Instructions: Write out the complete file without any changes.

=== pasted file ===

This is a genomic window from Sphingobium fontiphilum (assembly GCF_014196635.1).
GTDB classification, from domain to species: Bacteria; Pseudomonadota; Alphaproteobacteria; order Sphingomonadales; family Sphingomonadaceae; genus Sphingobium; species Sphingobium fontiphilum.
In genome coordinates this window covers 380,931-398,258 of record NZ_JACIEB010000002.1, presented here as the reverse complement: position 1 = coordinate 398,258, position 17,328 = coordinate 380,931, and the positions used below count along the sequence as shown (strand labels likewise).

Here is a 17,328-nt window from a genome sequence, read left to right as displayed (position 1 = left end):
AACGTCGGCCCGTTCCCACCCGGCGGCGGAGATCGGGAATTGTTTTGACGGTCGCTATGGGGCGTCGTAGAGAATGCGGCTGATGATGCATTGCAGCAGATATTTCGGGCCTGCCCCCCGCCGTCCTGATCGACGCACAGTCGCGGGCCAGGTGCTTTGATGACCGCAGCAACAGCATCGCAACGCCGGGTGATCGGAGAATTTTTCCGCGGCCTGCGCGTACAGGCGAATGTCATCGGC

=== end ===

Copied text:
This is a genomic window from Sphingobium fontiphilum (assembly GCF_014196635.1).
GTDB classification, from domain to species: Bacteria; Pseudomonadota; Alphaproteobacteria; order Sphingomonadales; family Sphingomonadaceae; genus Sphingobium; species Sphingobium fontiphilum.
In genome coordinates this window covers 380,931-398,258 of record NZ_JACIEB010000002.1, presented here as the reverse complement: position 1 = coordinate 398,258, position 17,328 = coordinate 380,931, and the positions used below count along the sequence as shown (strand labels likewise).

Here is a 17,328-nt window from a genome sequence, read left to right as displayed (position 1 = left end):
AACGTCGGCCCGTTCCCACCCGGCGGCGGAGATCGGGAATTGTTTTGACGGTCGCTATGGGGCGTCGTAGAGAATGCGGCTGATGATGCATTGCAGCAGATATTTCGGGCCTGCCCCCCGCCGTCCTGATCGACGCACAGTCGCGGGCCAGGTGCTTTGATGACCGCAGCAACAGCATCGCAACGCCGGGTGATCGGAGAATTTTTCCGCGGCCTGCGCGTACAGGCGAATGTCATCGGC